The case of the missing sled
LAKE PLACID — Living in an Olympic region, you’ll never know what you are going to find in a pile of junk. You might come across a small piece of history.
While outside an antique shop more than 10 years ago, Geoff Hewston, of AuSable Forks, saw a trailer come by with what Hewston described as “junk.”
Upon further inspection, he noticed a red bobsled with the name “Jim Morgan” on the front. While Hewston was familiar with the name — Jim Morgan grew up in Saranac Lake — he didn’t know Morgan personally.
The sled also had a decal with the name, “Lagree’s,” which Hewston knew referenced Jack Lagree, who had owned a body shop where Hewston worked in Dannemora. The sled also had the number one on it.
For a few days, the sled ultimately sat at the antique store.
“Some guy from New Jersey offered to buy it,” Hewston said.
But Hewston didn’t think the sled should go to just anyone. So he bought it — for not that much money — and hung it up on his wall.
For years, Hewston wondered about the backstory of the sled, but didn’t find any answers.
That was until he recently made a Facebook post about the sled. Through Facebook, Hewston was able to get in touch with John Morgan, a Saranac Lake native and the brother of Jim Morgan.
John told Hewston that the sled was made in honor of his late brother, Jim, who was tragically killed in a four-man bobsled accident in Cortina d’Ampezzo, Italy, in 1981.
The sled was actually a pee wee bobsled used to help youngsters get into the sport. They were purchased with a memorial fund following his brother’s death.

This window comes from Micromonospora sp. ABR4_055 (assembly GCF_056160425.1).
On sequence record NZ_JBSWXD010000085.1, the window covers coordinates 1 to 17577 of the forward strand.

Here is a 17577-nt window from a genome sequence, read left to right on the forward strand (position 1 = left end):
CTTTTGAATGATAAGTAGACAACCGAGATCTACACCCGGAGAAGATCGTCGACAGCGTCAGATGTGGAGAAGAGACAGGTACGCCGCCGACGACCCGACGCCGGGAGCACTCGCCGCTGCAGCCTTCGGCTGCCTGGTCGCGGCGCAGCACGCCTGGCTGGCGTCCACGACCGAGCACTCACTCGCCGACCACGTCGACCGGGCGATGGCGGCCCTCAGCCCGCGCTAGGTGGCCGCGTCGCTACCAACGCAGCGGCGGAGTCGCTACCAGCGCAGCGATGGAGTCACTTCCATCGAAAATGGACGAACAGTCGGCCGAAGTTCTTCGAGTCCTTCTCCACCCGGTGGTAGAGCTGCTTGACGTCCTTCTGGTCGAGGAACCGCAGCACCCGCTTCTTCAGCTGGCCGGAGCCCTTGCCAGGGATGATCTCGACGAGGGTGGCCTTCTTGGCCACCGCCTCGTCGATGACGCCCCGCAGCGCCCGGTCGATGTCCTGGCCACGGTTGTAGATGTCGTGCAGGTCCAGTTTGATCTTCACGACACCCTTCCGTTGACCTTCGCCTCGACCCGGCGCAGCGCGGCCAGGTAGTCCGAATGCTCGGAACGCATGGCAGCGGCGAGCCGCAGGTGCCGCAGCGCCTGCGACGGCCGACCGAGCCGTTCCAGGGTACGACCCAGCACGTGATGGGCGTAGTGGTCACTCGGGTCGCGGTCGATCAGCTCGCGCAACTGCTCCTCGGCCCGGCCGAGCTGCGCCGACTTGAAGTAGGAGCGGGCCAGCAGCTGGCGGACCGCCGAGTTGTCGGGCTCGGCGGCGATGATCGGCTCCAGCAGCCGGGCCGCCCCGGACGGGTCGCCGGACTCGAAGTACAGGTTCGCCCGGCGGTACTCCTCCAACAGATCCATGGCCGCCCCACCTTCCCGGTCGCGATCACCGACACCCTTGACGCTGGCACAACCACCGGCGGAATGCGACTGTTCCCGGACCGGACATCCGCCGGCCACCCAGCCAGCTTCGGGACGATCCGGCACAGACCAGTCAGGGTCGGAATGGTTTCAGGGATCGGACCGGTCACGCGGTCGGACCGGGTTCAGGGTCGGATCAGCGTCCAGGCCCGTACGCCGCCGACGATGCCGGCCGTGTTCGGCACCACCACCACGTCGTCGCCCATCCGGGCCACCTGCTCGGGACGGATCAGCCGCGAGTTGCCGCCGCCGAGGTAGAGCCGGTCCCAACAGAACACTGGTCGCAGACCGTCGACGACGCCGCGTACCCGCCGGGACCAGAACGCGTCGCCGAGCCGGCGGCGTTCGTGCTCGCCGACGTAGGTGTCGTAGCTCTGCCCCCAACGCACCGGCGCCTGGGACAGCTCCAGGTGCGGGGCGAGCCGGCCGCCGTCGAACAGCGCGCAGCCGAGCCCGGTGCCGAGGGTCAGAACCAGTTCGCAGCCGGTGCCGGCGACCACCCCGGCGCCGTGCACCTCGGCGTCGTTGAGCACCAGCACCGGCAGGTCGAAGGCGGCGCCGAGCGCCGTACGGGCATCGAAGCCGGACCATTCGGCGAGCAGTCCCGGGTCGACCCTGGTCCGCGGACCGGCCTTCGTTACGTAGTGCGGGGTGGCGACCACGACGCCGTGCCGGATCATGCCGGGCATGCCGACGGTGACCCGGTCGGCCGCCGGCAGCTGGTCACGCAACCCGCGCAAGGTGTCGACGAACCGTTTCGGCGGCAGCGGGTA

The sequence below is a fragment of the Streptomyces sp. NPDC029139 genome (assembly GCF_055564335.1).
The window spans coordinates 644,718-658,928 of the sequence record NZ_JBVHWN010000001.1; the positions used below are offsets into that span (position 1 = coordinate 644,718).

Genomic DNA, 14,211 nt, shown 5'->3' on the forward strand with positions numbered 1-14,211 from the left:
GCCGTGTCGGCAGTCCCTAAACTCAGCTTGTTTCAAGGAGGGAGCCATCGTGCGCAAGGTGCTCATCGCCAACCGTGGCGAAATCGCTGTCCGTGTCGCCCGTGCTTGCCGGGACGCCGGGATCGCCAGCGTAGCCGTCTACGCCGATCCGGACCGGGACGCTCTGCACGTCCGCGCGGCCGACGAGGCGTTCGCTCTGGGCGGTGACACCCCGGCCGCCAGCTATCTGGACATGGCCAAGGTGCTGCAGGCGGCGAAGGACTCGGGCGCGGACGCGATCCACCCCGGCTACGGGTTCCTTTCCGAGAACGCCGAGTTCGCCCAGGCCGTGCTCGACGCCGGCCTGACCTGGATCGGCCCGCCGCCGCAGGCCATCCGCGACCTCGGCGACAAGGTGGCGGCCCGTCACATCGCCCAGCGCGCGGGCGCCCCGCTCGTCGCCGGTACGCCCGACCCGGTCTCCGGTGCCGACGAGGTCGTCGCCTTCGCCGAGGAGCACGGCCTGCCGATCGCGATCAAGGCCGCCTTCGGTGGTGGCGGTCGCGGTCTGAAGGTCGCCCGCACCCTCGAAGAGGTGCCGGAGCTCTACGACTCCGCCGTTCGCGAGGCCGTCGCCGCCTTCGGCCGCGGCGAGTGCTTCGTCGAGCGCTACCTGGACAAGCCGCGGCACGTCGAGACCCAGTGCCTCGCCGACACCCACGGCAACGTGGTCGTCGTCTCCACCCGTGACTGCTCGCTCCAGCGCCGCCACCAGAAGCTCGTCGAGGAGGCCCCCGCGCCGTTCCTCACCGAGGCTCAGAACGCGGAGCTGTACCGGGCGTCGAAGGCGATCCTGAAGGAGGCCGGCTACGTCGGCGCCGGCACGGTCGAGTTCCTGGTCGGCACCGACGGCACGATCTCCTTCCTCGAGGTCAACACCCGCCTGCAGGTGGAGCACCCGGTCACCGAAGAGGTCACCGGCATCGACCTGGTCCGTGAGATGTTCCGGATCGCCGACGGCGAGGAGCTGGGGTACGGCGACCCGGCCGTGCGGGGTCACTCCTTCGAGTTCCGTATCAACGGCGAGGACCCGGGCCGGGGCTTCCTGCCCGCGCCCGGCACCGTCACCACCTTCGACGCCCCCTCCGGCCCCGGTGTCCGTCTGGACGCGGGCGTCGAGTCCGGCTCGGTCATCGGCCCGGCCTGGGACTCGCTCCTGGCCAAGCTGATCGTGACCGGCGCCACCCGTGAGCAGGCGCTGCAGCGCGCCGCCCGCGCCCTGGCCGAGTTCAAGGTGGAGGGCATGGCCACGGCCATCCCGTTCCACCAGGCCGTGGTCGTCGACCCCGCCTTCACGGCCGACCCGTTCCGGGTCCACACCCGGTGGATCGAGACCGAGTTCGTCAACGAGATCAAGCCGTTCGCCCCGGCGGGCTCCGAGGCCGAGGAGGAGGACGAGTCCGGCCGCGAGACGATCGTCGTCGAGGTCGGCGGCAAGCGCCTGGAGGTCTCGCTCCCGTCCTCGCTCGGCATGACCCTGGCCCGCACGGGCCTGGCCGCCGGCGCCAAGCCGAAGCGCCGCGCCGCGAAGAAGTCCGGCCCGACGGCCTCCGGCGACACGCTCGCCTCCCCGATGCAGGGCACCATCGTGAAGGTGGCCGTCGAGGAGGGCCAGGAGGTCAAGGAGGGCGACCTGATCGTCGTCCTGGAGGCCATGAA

“All of a sudden there was a bunch of people sending us checks from around the country for a memorial fund for Jim Morgan,” John Morgan said on Tuesday. “We didn’t know what to do. So someone said, ‘Hey, let’s build some pee wee sleds.'”
John said they reached out to Lagree, who was involved with bobsled at the time, to create the sleds.
“If you had a sled that was wrecked or a sled that you want to be redone — which was normal back then — people used to take them to Jack Lagree to get them fixed up and painted,” Morgan said. “He did some nice work.”
Morgan said Lagree’s built one sled first and tested it in 1983. Once the sled was ready for sliding, they built eight more. Each sled was labeled, with the first one tested labeled number one.
As years went by and newer sleds were built, the pee wee sled was likely left out at the bobsled run.
Both Hewston and Morgan weren’t sure how the sled ended up on the back of the trailer.
“I think someone just saw that sitting in a field or on the bobsled run and just put it in the back of their pickup truck and drove off one day,” John said.
John said that he has seen some of the other sleds at local restaurants in Lake Placid, including the Dack Shack and Big Slide, but he hadn’t seen the number one sled.
“We never saw it for 30 years,” Morgan said. “I kept on checking whenever I had seen one because that was number one. It was the first one built and that was the day we tested it.”
After all these years, the sled has been found and Hewston, who recently turned 75, said it’s time for the sled to go somewhere else.
Hewston decided the sled should be donated to the future bobsled museum, which is in the works to be built at the Olympic Sports Complex at Mount Van Hoevenberg.
“I’ve been talking to (the Olympic Regional Development Authority) and they are going to create a bobsled museum out there,” John said. “They’re not totally there yet, but that’s where it belongs, not hanging in a bar.”
“If it weren’t for him the sled would be hanging in New Jersey hanging in somebody’s back porch,” John said.